“On December 31,1997, around 5:00 in the afternoon, Gerry Francisco was on his way home when he saw Francisco Telib, Galicano (Nonoy) Retirado and Rustico Flamingo drinking at the AFP Housing, Barangay Silangan, in San Mateo, Rizal.  When Nonoy Retirado saw Gerry Francisco approaching, he offered him a drink.  Gerry Francisco declined the offer because he just came from work but promised to be back.

“Gerry Francisco returned around 6:00 in the evening and joined the group of Nonoy Retirado in their drinking spree.  It was then that Nonoy Retirado showed them a letter written by his live-in partner, Amor Beruega. Nonoy Retirado asked Gerry Francisco to read the letter but Rustico Flamingo read the letter instead.  The tenor of the letter pointed to appellant Rogelio Beruega as the real father of Grace, the supposed daughter of Nonoy Retirado and Amor Beruega.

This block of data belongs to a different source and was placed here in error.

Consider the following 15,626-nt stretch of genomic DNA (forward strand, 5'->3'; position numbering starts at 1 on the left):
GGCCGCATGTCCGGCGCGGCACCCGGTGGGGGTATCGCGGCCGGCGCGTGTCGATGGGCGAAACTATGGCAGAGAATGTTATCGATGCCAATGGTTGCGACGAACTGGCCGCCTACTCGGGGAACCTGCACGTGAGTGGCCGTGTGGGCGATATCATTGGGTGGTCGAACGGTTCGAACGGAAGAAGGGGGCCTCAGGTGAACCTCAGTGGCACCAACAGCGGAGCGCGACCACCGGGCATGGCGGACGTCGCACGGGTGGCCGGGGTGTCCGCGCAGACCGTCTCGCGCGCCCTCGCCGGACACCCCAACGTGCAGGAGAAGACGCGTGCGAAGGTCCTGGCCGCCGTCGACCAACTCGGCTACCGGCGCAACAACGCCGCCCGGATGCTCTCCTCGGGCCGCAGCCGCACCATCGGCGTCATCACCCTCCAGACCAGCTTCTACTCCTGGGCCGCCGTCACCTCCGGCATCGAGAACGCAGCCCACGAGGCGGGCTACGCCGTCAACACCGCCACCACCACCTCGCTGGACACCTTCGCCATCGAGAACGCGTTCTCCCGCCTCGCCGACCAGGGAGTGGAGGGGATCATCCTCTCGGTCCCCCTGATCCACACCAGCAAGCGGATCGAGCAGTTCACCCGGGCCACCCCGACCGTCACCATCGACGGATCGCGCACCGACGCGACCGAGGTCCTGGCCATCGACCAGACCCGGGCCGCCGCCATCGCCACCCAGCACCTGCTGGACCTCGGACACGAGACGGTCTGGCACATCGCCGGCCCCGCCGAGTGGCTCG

“Nonoy Retirado then confided to them that because of that letter, he and Amor Beruega had an argument.  He even uttered, ‘kung hindi siya ang makakapatay, siya ang mapapatay.’

“Shortly before 7:00 o’clock in the evening of the same day, Nonoy Retirado asked Francisco Telib to accompany him to the house of appellant Rogelio Beruega.  After thirty (30) minutes, Nonoy Retirado and Francisco Telib returned.  It did not take long, however, before Lenlen Beruega, sister of Amor Beruega, arrived to fetch Nonoy Retirado.  According to Lenlen Beruega, appellant Rogelio Beruega wanted to see Nonoy Retirado.

“Nonoy Retirado then went to the house of appellant Rogelio Beruega.  Unknown to Nonoy Retirado, he was closely followed by Gerry Francisco and Francisco Telib.  When Francisco Telib and Gerry Francisco were near the house of appellants, they noticed a commotion inside. Francisco Telib and Gerry Francisco, who were about ten (10) armslength from the house of appellants, heard invectives being hurled.  Gerry Francisco saw appellants Rogelio Beruega and Ramil Beruega, Amor Beruega and Nonoy Retirado because the interior of appellants’ house was lighted.